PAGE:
Democrats, Republicans Try to Avert Third-party Spoilers 

Two congresswomen running for the U.S Senate in Arizona are crisscrossing the state, raising millions of dollars and trying to exploit every possible advantage to win in what both sides expect to be a photo-finish race. 

The wild card: Angela Green, a Green Party candidate who could win votes that might have gone to Democrat Krysten Sinema, clearing a path to victory for Republican Martha McSally. 

But on Thursday, Green suddenly announced she would drop out of the race and endorsed Sinema. 

“After watching the debates and seeing everything, Sinema’s stance on a lot of things are very close to mine,” Green said in an interview with KPNX-TV in Phoenix. 

The about-face demonstrates the significance third-party candidates are playing as Election Day nears and key races tighten across the country. There’s a fear that these candidates could become “spoilers” by peeling off just enough support to let the other major party win. Democrats are especially sensitive to the issue after Green Party and Libertarian presidential candidates drew about 5 percent of the popular vote in 2016, the year that Hillary Clinton narrowly lost the presidency to Donald Trump. 

“When a race is close everything matters — every demographic group, the number of candidates on the ballot,” said Nathan Gonzales, a nonpartisan analyst for Inside Elections. But, he added, that doesn’t mean third-party candidates will inevitably tip a close race. “We have to be a bit more nuanced.”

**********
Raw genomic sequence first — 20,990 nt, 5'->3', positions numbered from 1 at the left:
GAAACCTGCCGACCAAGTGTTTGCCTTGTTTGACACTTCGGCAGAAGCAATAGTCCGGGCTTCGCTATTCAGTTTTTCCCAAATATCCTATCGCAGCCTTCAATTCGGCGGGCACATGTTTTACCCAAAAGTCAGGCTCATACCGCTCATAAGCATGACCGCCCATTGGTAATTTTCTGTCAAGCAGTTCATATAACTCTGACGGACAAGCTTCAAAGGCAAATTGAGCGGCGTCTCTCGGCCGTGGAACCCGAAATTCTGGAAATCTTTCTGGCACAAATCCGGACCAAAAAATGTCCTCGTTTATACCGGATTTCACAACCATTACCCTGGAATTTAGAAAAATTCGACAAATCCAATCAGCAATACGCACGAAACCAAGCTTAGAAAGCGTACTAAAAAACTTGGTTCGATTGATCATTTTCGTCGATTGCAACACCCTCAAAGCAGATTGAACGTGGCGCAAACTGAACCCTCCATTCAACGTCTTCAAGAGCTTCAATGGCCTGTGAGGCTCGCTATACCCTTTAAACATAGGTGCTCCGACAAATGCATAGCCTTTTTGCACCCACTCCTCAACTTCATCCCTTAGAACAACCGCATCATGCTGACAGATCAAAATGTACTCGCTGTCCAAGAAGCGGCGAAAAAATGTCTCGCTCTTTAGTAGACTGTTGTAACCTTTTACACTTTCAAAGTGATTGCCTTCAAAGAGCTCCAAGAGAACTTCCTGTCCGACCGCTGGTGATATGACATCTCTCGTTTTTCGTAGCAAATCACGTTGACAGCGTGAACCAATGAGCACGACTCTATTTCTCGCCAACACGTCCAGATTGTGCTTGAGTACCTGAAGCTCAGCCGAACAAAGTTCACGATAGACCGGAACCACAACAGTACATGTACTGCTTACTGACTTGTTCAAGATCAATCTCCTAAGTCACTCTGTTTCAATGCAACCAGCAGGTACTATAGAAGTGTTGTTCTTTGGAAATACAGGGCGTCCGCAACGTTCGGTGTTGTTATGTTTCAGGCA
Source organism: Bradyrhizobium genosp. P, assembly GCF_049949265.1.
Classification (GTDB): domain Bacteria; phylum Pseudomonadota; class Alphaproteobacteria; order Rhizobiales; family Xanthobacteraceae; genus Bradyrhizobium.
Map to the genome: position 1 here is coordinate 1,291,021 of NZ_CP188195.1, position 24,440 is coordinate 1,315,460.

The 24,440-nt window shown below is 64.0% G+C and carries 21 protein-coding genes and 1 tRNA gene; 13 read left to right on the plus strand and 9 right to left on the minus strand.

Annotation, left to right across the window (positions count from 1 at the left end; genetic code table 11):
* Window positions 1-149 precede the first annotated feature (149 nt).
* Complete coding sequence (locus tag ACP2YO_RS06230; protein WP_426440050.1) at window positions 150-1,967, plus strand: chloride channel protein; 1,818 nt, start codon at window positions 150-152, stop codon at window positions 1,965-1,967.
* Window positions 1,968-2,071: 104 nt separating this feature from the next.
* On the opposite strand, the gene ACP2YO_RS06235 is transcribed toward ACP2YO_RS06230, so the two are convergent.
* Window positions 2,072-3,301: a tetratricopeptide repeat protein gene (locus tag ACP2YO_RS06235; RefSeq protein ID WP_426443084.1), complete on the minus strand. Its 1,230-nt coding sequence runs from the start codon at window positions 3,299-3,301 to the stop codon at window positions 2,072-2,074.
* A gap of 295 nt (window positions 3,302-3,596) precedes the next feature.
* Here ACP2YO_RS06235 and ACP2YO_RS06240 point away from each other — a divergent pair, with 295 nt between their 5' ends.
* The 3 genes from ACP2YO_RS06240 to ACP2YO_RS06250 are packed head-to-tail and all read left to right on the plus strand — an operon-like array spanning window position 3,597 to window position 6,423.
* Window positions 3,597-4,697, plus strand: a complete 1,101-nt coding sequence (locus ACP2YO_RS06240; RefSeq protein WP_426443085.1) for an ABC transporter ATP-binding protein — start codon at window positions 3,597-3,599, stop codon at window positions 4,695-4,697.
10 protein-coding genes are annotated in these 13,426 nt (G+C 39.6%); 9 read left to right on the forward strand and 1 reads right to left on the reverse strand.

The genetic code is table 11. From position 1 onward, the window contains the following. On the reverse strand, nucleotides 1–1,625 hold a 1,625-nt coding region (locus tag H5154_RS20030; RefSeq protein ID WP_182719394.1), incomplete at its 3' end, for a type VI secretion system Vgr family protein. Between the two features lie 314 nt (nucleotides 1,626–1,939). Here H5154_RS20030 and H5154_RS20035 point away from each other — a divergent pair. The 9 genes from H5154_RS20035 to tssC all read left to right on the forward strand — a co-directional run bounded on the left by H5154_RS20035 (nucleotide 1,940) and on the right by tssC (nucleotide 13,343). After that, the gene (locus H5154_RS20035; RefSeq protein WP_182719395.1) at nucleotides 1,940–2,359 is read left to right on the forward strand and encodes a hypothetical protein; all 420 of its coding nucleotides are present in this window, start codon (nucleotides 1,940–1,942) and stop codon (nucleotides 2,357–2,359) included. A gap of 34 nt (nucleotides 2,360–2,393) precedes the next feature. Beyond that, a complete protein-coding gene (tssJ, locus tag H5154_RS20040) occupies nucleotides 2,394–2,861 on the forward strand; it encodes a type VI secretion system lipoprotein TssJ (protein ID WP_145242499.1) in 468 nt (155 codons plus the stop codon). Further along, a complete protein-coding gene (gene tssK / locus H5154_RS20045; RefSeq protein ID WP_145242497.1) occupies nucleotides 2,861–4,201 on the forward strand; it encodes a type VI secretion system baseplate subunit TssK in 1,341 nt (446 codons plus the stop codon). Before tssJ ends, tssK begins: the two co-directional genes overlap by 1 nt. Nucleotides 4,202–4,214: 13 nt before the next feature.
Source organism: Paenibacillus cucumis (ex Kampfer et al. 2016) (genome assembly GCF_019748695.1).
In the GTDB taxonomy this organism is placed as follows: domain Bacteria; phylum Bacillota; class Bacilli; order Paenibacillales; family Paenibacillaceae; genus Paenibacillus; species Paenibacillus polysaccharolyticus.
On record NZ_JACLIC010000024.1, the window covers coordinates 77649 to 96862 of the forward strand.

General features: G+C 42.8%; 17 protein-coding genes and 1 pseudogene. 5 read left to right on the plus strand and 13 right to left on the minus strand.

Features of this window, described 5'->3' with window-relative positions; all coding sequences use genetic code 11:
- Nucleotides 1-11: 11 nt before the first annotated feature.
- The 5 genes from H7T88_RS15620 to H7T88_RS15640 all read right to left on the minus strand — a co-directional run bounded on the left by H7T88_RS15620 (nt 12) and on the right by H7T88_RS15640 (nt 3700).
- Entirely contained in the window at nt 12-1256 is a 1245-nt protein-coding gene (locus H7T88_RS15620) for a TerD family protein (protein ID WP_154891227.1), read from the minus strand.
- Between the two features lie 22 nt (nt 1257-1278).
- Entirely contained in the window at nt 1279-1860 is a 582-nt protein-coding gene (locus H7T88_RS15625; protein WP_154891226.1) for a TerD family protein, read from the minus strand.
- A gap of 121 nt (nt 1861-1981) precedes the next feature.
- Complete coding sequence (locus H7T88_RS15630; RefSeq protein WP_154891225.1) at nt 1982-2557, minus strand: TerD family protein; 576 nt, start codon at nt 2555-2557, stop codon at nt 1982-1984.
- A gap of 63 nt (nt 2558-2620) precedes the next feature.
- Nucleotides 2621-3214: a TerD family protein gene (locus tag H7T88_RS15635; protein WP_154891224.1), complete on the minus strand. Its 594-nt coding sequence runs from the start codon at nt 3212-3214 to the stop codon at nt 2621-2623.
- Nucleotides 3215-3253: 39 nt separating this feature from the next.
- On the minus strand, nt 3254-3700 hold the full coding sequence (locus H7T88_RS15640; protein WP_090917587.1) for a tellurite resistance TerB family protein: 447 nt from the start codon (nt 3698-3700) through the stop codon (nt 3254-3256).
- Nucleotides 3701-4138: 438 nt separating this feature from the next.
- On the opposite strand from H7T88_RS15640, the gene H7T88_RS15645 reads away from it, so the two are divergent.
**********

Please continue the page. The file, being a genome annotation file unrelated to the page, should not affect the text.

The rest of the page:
Third-party candidates tend to poll better than they actually perform on Election Day, when voters tend to revert to the two major parties. And some who cast ballots for third-party candidates may not otherwise show up to the polls, so it’s misleading to presume that every vote for an outside candidate is a vote stolen from a major party. 

Regardless, it’s a fear present on both sides of the aisle. The biggest impact this cycle may be in Kansas, where Democrats fear businessman and independent gubernatorial candidate Greg Orman, who has notched up to 10 percent support in polls. 

Kansas Democrats worry Orman will help Republican Kris Kobach, the chair of Trump’s disbanded voter fraud commission, win the governor’s race. On Monday, Orman’s treasurer, Republican Tim Owens, quit the campaign because he feared Orman was putting at risk the campaign of Democrat Laura Kelly. 

“I wish Tim well, but have told him that my campaign is about the people of Kansas, not about establishment figures in Topeka,” Orman said, referring to the state capital. 

In Georgia, a Libertarian candidate could force one of the nation’s most closely watched governor’s races into a December runoff. 

And in Montana, Sen. Jon Tester has repeatedly won campaigns with less than 50 percent of the vote with a Libertarian candidate on the ballot. This week, an anonymous mailer was circulating that attacked Tester’s Republican challenger, Matt Rosendale, and urged a vote for Libertarian Rick Breckenridge.